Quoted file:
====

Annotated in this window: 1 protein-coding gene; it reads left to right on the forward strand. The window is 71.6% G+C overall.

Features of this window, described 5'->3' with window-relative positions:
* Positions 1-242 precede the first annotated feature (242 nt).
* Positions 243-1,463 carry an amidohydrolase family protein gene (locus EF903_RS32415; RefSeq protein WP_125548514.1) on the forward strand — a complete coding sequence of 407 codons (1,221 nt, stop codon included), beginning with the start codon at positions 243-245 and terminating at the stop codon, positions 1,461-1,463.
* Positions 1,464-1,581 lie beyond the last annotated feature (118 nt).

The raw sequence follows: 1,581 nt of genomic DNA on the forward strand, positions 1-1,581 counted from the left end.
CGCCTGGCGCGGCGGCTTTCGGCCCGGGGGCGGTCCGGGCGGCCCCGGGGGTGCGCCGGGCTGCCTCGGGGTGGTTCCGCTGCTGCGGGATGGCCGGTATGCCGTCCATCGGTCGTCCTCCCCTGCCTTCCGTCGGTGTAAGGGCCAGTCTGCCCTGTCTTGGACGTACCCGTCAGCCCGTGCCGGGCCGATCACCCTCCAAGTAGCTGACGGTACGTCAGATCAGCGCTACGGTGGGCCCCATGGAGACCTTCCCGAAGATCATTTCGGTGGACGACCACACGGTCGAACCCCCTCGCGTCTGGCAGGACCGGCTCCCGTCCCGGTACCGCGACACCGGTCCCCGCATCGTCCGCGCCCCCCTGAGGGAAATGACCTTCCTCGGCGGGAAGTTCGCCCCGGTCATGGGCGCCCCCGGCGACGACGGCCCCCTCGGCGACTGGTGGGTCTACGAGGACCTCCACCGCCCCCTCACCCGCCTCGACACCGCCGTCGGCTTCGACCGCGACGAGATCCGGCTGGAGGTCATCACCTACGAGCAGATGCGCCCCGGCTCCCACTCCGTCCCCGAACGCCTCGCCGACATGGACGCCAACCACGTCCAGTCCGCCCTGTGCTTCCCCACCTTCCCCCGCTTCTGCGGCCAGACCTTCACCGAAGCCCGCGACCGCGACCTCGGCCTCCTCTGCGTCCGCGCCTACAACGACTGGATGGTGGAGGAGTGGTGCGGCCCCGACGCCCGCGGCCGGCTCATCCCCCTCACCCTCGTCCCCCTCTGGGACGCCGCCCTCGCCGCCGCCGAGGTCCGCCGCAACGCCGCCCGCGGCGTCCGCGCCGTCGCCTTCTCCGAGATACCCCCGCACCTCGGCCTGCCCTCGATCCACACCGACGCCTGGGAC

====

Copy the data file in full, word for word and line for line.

Annotated in this window: 1 protein-coding gene; it reads left to right on the forward strand. The window is 71.6% G+C overall.

Features of this window, described 5'->3' with window-relative positions:
* Positions 1-242 precede the first annotated feature (242 nt).
* Positions 243-1,463 carry an amidohydrolase family protein gene (locus EF903_RS32415; RefSeq protein WP_125548514.1) on the forward strand — a complete coding sequence of 407 codons (1,221 nt, stop codon included), beginning with the start codon at positions 243-245 and terminating at the stop codon, positions 1,461-1,463.
* Positions 1,464-1,581 lie beyond the last annotated feature (118 nt).

The raw sequence follows: 1,581 nt of genomic DNA on the forward strand, positions 1-1,581 counted from the left end.
CGCCTGGCGCGGCGGCTTTCGGCCCGGGGGCGGTCCGGGCGGCCCCGGGGGTGCGCCGGGCTGCCTCGGGGTGGTTCCGCTGCTGCGGGATGGCCGGTATGCCGTCCATCGGTCGTCCTCCCCTGCCTTCCGTCGGTGTAAGGGCCAGTCTGCCCTGTCTTGGACGTACCCGTCAGCCCGTGCCGGGCCGATCACCCTCCAAGTAGCTGACGGTACGTCAGATCAGCGCTACGGTGGGCCCCATGGAGACCTTCCCGAAGATCATTTCGGTGGACGACCACACGGTCGAACCCCCTCGCGTCTGGCAGGACCGGCTCCCGTCCCGGTACCGCGACACCGGTCCCCGCATCGTCCGCGCCCCCCTGAGGGAAATGACCTTCCTCGGCGGGAAGTTCGCCCCGGTCATGGGCGCCCCCGGCGACGACGGCCCCCTCGGCGACTGGTGGGTCTACGAGGACCTCCACCGCCCCCTCACCCGCCTCGACACCGCCGTCGGCTTCGACCGCGACGAGATCCGGCTGGAGGTCATCACCTACGAGCAGATGCGCCCCGGCTCCCACTCCGTCCCCGAACGCCTCGCCGACATGGACGCCAACCACGTCCAGTCCGCCCTGTGCTTCCCCACCTTCCCCCGCTTCTGCGGCCAGACCTTCACCGAAGCCCGCGACCGCGACCTCGGCCTCCTCTGCGTCCGCGCCTACAACGACTGGATGGTGGAGGAGTGGTGCGGCCCCGACGCCCGCGGCCGGCTCATCCCCCTCACCCTCGTCCCCCTCTGGGACGCCGCCCTCGCCGCCGCCGAGGTCCGCCGCAACGCCGCCCGCGGCGTCCGCGCCGTCGCCTTCTCCGAGATACCCCCGCACCTCGGCCTGCCCTCGATCCACACCGACGCCTGGGAC